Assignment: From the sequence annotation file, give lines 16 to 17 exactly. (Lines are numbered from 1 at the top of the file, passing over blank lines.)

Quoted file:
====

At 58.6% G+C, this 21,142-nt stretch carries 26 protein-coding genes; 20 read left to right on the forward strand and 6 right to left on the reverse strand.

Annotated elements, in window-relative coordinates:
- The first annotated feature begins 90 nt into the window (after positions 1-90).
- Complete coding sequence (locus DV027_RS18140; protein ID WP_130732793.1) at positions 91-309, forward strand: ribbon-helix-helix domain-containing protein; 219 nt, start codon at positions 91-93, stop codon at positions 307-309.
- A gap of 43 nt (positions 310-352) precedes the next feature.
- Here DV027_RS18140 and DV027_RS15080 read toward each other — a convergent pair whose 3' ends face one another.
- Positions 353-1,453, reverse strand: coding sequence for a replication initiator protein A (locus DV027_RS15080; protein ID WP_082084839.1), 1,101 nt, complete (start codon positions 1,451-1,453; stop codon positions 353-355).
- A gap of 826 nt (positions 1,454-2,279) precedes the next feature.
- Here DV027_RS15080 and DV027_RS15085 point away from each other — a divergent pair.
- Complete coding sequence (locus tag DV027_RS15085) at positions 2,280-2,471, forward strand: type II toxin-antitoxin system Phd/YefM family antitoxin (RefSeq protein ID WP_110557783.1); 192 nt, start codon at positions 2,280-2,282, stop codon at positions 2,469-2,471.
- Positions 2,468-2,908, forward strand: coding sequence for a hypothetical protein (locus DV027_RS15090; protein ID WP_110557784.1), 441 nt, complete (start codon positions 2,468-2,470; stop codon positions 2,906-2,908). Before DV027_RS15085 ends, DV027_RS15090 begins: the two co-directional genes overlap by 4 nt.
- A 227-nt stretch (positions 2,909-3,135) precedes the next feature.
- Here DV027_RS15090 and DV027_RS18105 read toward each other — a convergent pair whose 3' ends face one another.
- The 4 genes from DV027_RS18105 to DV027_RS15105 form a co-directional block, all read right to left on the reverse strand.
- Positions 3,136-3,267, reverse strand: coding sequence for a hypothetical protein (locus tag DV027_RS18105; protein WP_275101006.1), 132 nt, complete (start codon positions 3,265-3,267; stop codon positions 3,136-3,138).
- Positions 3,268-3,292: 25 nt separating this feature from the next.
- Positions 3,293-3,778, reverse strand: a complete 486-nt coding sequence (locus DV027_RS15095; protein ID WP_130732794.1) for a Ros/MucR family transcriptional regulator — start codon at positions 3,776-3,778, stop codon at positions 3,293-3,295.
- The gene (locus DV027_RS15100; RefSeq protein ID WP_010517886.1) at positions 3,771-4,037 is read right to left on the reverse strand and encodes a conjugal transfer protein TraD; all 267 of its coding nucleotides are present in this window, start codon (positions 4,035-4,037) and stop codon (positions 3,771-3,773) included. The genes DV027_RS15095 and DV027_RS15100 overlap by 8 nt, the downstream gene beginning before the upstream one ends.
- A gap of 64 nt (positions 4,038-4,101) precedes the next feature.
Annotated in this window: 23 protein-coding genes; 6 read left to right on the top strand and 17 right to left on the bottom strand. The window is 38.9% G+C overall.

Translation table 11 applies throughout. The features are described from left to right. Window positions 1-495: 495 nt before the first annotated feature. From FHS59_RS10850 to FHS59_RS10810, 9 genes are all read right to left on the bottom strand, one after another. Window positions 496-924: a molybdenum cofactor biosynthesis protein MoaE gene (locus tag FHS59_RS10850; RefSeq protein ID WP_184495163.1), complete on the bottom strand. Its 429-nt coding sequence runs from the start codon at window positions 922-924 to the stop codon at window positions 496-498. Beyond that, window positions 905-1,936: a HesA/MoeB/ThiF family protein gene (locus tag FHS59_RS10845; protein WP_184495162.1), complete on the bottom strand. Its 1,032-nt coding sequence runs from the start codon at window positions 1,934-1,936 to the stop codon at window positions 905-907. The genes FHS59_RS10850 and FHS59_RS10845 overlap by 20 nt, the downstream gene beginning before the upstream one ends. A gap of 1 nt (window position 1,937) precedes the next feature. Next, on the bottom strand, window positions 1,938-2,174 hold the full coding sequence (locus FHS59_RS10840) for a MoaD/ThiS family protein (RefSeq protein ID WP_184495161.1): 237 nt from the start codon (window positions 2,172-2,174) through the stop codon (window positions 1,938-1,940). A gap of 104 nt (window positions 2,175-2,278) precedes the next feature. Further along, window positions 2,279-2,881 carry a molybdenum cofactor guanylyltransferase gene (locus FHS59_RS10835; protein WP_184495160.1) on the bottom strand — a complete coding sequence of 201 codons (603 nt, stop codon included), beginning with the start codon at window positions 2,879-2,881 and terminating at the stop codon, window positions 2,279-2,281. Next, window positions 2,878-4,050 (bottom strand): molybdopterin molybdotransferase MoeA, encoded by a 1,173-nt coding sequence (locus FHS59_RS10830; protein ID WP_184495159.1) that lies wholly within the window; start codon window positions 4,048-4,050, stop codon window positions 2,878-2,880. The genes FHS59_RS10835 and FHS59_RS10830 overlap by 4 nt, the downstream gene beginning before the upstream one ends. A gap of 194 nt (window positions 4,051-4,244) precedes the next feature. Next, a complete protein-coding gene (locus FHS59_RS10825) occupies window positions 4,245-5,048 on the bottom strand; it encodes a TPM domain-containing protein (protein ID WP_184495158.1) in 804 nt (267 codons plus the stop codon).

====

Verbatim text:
- Positions 3,268-3,292: 25 nt separating this feature from the next.
- Positions 3,293-3,778, reverse strand: a complete 486-nt coding sequence (locus DV027_RS15095; protein ID WP_130732794.1) for a Ros/MucR family transcriptional regulator — start codon at positions 3,776-3,778, stop codon at positions 3,293-3,295.